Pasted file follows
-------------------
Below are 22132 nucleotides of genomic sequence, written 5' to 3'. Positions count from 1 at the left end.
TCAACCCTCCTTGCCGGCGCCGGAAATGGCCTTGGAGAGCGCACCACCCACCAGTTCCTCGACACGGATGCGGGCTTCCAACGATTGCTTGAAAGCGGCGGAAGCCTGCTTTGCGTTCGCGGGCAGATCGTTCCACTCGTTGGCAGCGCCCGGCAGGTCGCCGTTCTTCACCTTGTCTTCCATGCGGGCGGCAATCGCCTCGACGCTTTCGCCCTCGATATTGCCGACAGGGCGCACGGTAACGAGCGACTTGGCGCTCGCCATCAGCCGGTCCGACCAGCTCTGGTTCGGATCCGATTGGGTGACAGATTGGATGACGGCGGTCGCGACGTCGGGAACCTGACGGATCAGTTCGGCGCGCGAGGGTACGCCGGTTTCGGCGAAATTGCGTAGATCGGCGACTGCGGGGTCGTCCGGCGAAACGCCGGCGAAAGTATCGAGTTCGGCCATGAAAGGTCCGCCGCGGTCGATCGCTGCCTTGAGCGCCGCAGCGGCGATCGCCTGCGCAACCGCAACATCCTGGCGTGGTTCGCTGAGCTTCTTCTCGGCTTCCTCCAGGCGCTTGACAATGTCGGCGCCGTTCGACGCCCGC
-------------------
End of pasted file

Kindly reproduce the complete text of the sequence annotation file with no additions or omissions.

Below are 22132 nucleotides of genomic sequence, written 5' to 3'. Positions count from 1 at the left end.
TCAACCCTCCTTGCCGGCGCCGGAAATGGCCTTGGAGAGCGCACCACCCACCAGTTCCTCGACACGGATGCGGGCTTCCAACGATTGCTTGAAAGCGGCGGAAGCCTGCTTTGCGTTCGCGGGCAGATCGTTCCACTCGTTGGCAGCGCCCGGCAGGTCGCCGTTCTTCACCTTGTCTTCCATGCGGGCGGCAATCGCCTCGACGCTTTCGCCCTCGATATTGCCGACAGGGCGCACGGTAACGAGCGACTTGGCGCTCGCCATCAGCCGGTCCGACCAGCTCTGGTTCGGATCCGATTGGGTGACAGATTGGATGACGGCGGTCGCGACGTCGGGAACCTGACGGATCAGTTCGGCGCGCGAGGGTACGCCGGTTTCGGCGAAATTGCGTAGATCGGCGACTGCGGGGTCGTCCGGCGAAACGCCGGCGAAAGTATCGAGTTCGGCCATGAAAGGTCCGCCGCGGTCGATCGCTGCCTTGAGCGCCGCAGCGGCGATCGCCTGCGCAACCGCAACATCCTGGCGTGGTTCGCTGAGCTTCTTCTCGGCTTCCTCCAGGCGCTTGACAATGTCGGCGCCGTTCGACGCCCGC